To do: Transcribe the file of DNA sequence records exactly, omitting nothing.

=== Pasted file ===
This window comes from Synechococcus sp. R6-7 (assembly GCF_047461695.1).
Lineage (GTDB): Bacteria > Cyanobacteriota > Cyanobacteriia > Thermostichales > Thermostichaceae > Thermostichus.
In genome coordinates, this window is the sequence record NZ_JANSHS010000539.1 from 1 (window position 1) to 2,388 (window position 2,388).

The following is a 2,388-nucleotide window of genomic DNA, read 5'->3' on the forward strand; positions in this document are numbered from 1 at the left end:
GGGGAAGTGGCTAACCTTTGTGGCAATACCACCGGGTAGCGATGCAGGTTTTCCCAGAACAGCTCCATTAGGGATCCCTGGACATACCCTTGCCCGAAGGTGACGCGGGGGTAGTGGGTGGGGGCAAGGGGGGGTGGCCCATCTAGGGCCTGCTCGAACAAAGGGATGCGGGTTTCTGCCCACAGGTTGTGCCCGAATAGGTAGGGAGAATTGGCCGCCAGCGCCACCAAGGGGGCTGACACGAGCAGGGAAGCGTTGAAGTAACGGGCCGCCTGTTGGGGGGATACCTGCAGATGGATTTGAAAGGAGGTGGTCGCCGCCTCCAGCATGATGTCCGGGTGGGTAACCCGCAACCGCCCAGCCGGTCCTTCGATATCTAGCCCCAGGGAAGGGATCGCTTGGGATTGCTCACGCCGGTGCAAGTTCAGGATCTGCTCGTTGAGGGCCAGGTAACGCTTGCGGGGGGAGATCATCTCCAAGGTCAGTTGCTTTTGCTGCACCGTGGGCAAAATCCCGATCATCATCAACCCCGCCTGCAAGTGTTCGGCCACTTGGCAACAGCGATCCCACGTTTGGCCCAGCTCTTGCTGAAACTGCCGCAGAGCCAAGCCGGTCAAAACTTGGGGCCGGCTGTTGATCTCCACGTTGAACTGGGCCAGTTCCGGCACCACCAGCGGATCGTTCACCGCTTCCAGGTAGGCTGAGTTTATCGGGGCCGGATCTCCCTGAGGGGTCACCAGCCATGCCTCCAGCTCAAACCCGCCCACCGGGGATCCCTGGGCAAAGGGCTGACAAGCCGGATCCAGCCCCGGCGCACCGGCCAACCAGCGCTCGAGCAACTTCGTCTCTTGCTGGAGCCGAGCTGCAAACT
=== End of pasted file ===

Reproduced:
This window comes from Synechococcus sp. R6-7 (assembly GCF_047461695.1).
Lineage (GTDB): Bacteria > Cyanobacteriota > Cyanobacteriia > Thermostichales > Thermostichaceae > Thermostichus.
In genome coordinates, this window is the sequence record NZ_JANSHS010000539.1 from 1 (window position 1) to 2,388 (window position 2,388).

The following is a 2,388-nucleotide window of genomic DNA, read 5'->3' on the forward strand; positions in this document are numbered from 1 at the left end:
GGGGAAGTGGCTAACCTTTGTGGCAATACCACCGGGTAGCGATGCAGGTTTTCCCAGAACAGCTCCATTAGGGATCCCTGGACATACCCTTGCCCGAAGGTGACGCGGGGGTAGTGGGTGGGGGCAAGGGGGGGTGGCCCATCTAGGGCCTGCTCGAACAAAGGGATGCGGGTTTCTGCCCACAGGTTGTGCCCGAATAGGTAGGGAGAATTGGCCGCCAGCGCCACCAAGGGGGCTGACACGAGCAGGGAAGCGTTGAAGTAACGGGCCGCCTGTTGGGGGGATACCTGCAGATGGATTTGAAAGGAGGTGGTCGCCGCCTCCAGCATGATGTCCGGGTGGGTAACCCGCAACCGCCCAGCCGGTCCTTCGATATCTAGCCCCAGGGAAGGGATCGCTTGGGATTGCTCACGCCGGTGCAAGTTCAGGATCTGCTCGTTGAGGGCCAGGTAACGCTTGCGGGGGGAGATCATCTCCAAGGTCAGTTGCTTTTGCTGCACCGTGGGCAAAATCCCGATCATCATCAACCCCGCCTGCAAGTGTTCGGCCACTTGGCAACAGCGATCCCACGTTTGGCCCAGCTCTTGCTGAAACTGCCGCAGAGCCAAGCCGGTCAAAACTTGGGGCCGGCTGTTGATCTCCACGTTGAACTGGGCCAGTTCCGGCACCACCAGCGGATCGTTCACCGCTTCCAGGTAGGCTGAGTTTATCGGGGCCGGATCTCCCTGAGGGGTCACCAGCCATGCCTCCAGCTCAAACCCGCCCACCGGGGATCCCTGGGCAAAGGGCTGACAAGCCGGATCCAGCCCCGGCGCACCGGCCAACCAGCGCTCGAGCAACTTCGTCTCTTGCTGGAGCCGAGCTGCAAACT